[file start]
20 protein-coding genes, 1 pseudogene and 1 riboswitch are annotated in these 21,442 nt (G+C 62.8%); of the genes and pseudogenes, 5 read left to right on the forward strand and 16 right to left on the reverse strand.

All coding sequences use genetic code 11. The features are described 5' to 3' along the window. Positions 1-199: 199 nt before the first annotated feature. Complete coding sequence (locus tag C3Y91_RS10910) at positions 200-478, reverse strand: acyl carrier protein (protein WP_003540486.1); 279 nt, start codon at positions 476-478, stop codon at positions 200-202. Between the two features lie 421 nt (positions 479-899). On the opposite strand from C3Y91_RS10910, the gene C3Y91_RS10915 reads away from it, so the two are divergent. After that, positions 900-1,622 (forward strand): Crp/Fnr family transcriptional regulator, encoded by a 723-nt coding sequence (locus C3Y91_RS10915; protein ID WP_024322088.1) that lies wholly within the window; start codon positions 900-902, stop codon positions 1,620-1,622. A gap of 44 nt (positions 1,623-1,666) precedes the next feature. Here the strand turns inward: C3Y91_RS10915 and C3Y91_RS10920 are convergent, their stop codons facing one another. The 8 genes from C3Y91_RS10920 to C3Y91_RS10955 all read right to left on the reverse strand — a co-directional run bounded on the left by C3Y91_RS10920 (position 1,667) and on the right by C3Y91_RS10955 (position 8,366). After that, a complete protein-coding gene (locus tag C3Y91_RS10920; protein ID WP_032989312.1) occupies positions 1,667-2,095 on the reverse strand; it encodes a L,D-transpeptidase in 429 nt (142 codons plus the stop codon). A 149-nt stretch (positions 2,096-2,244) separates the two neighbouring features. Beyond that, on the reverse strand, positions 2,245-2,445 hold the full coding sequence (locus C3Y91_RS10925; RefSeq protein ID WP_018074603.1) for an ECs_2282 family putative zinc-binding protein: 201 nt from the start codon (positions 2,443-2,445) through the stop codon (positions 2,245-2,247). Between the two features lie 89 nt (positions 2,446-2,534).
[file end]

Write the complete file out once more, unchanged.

20 protein-coding genes, 1 pseudogene and 1 riboswitch are annotated in these 21,442 nt (G+C 62.8%); of the genes and pseudogenes, 5 read left to right on the forward strand and 16 right to left on the reverse strand.

All coding sequences use genetic code 11. The features are described 5' to 3' along the window. Positions 1-199: 199 nt before the first annotated feature. Complete coding sequence (locus tag C3Y91_RS10910) at positions 200-478, reverse strand: acyl carrier protein (protein WP_003540486.1); 279 nt, start codon at positions 476-478, stop codon at positions 200-202. Between the two features lie 421 nt (positions 479-899). On the opposite strand from C3Y91_RS10910, the gene C3Y91_RS10915 reads away from it, so the two are divergent. After that, positions 900-1,622 (forward strand): Crp/Fnr family transcriptional regulator, encoded by a 723-nt coding sequence (locus C3Y91_RS10915; protein ID WP_024322088.1) that lies wholly within the window; start codon positions 900-902, stop codon positions 1,620-1,622. A gap of 44 nt (positions 1,623-1,666) precedes the next feature. Here the strand turns inward: C3Y91_RS10915 and C3Y91_RS10920 are convergent, their stop codons facing one another. The 8 genes from C3Y91_RS10920 to C3Y91_RS10955 all read right to left on the reverse strand — a co-directional run bounded on the left by C3Y91_RS10920 (position 1,667) and on the right by C3Y91_RS10955 (position 8,366). After that, a complete protein-coding gene (locus tag C3Y91_RS10920; protein ID WP_032989312.1) occupies positions 1,667-2,095 on the reverse strand; it encodes a L,D-transpeptidase in 429 nt (142 codons plus the stop codon). A 149-nt stretch (positions 2,096-2,244) separates the two neighbouring features. Beyond that, on the reverse strand, positions 2,245-2,445 hold the full coding sequence (locus C3Y91_RS10925; RefSeq protein ID WP_018074603.1) for an ECs_2282 family putative zinc-binding protein: 201 nt from the start codon (positions 2,443-2,445) through the stop codon (positions 2,245-2,247). Between the two features lie 89 nt (positions 2,446-2,534).